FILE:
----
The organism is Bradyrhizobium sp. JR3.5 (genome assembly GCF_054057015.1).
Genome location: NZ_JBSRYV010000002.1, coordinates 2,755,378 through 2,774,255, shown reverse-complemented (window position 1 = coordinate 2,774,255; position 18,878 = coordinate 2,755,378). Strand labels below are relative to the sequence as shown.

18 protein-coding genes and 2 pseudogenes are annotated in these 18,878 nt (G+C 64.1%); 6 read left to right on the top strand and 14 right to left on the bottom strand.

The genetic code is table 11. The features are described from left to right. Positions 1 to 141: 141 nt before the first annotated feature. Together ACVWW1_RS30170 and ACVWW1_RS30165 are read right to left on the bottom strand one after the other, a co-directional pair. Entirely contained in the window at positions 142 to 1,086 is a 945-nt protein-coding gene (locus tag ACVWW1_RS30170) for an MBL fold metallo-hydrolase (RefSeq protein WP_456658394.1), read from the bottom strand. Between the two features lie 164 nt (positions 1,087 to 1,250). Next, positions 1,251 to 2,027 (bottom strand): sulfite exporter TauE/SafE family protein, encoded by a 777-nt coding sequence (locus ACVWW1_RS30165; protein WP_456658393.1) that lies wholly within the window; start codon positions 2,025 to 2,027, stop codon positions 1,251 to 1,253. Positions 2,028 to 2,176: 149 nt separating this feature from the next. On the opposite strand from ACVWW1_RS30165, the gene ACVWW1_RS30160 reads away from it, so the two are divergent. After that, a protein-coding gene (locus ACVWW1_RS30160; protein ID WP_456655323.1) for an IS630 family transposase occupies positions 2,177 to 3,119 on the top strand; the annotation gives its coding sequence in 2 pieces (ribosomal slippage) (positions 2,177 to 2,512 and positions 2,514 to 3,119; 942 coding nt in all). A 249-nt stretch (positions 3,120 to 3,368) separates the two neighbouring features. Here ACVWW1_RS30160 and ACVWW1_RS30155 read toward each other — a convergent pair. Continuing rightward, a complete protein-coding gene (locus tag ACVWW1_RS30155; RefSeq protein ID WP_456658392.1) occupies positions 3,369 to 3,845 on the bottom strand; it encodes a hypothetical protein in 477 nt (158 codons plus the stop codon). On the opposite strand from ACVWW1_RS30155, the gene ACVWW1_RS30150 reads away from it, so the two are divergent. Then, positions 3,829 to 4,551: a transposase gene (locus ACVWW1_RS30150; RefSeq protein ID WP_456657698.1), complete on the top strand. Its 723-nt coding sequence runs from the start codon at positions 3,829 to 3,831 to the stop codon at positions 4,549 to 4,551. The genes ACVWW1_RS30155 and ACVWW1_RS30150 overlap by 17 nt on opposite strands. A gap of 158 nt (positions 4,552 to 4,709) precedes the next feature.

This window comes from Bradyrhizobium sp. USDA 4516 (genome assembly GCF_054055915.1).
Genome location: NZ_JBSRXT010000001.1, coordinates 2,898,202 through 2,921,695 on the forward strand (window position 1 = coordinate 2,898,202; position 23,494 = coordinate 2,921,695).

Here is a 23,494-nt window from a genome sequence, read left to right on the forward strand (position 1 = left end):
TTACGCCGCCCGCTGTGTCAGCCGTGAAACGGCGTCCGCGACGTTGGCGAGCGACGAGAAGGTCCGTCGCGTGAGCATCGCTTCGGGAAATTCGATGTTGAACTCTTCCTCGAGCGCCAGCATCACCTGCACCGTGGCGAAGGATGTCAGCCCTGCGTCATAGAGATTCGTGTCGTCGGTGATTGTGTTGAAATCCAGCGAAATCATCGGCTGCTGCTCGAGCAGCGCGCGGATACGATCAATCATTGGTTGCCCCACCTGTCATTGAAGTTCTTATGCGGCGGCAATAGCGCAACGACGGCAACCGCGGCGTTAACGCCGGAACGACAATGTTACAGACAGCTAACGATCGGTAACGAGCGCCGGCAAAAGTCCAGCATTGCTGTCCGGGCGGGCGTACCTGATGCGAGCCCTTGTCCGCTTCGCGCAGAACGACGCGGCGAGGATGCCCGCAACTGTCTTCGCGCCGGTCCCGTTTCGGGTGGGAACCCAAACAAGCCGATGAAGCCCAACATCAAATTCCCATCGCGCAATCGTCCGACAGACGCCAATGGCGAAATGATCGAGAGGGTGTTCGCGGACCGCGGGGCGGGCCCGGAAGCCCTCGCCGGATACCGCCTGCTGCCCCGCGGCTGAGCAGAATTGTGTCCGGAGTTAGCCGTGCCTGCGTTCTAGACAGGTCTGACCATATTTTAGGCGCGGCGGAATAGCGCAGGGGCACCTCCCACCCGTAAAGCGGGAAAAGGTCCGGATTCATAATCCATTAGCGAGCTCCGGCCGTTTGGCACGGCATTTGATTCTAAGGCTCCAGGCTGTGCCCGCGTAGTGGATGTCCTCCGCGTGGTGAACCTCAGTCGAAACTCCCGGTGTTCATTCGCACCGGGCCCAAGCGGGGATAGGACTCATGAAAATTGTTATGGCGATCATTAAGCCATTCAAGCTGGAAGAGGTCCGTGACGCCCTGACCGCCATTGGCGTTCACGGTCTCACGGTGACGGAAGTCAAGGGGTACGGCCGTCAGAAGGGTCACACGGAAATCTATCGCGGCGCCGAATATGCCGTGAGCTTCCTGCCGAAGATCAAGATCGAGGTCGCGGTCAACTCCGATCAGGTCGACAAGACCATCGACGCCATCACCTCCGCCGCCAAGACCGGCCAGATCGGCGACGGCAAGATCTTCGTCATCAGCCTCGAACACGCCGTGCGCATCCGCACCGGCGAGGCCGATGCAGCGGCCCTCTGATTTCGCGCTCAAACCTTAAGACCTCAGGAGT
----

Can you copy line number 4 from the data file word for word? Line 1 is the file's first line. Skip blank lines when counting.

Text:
The genetic code is table 11. The features are described from left to right. Positions 1 to 141: 141 nt before the first annotated feature. Together ACVWW1_RS30170 and ACVWW1_RS30165 are read right to left on the bottom strand one after the other, a co-directional pair. Entirely contained in the window at positions 142 to 1,086 is a 945-nt protein-coding gene (locus tag ACVWW1_RS30170) for an MBL fold metallo-hydrolase (RefSeq protein WP_456658394.1), read from the bottom strand. Between the two features lie 164 nt (positions 1,087 to 1,250). Next, positions 1,251 to 2,027 (bottom strand): sulfite exporter TauE/SafE family protein, encoded by a 777-nt coding sequence (locus ACVWW1_RS30165; protein WP_456658393.1) that lies wholly within the window; start codon positions 2,025 to 2,027, stop codon positions 1,251 to 1,253. Positions 2,028 to 2,176: 149 nt separating this feature from the next. On the opposite strand from ACVWW1_RS30165, the gene ACVWW1_RS30160 reads away from it, so the two are divergent. After that, a protein-coding gene (locus ACVWW1_RS30160; protein ID WP_456655323.1) for an IS630 family transposase occupies positions 2,177 to 3,119 on the top strand; the annotation gives its coding sequence in 2 pieces (ribosomal slippage) (positions 2,177 to 2,512 and positions 2,514 to 3,119; 942 coding nt in all). A 249-nt stretch (positions 3,120 to 3,368) separates the two neighbouring features. Here ACVWW1_RS30160 and ACVWW1_RS30155 read toward each other — a convergent pair. Continuing rightward, a complete protein-coding gene (locus tag ACVWW1_RS30155; RefSeq protein ID WP_456658392.1) occupies positions 3,369 to 3,845 on the bottom strand; it encodes a hypothetical protein in 477 nt (158 codons plus the stop codon). On the opposite strand from ACVWW1_RS30155, the gene ACVWW1_RS30150 reads away from it, so the two are divergent. Then, positions 3,829 to 4,551: a transposase gene (locus ACVWW1_RS30150; RefSeq protein ID WP_456657698.1), complete on the top strand. Its 723-nt coding sequence runs from the start codon at positions 3,829 to 3,831 to the stop codon at positions 4,549 to 4,551. The genes ACVWW1_RS30155 and ACVWW1_RS30150 overlap by 17 nt on opposite strands. A gap of 158 nt (positions 4,552 to 4,709) precedes the next feature.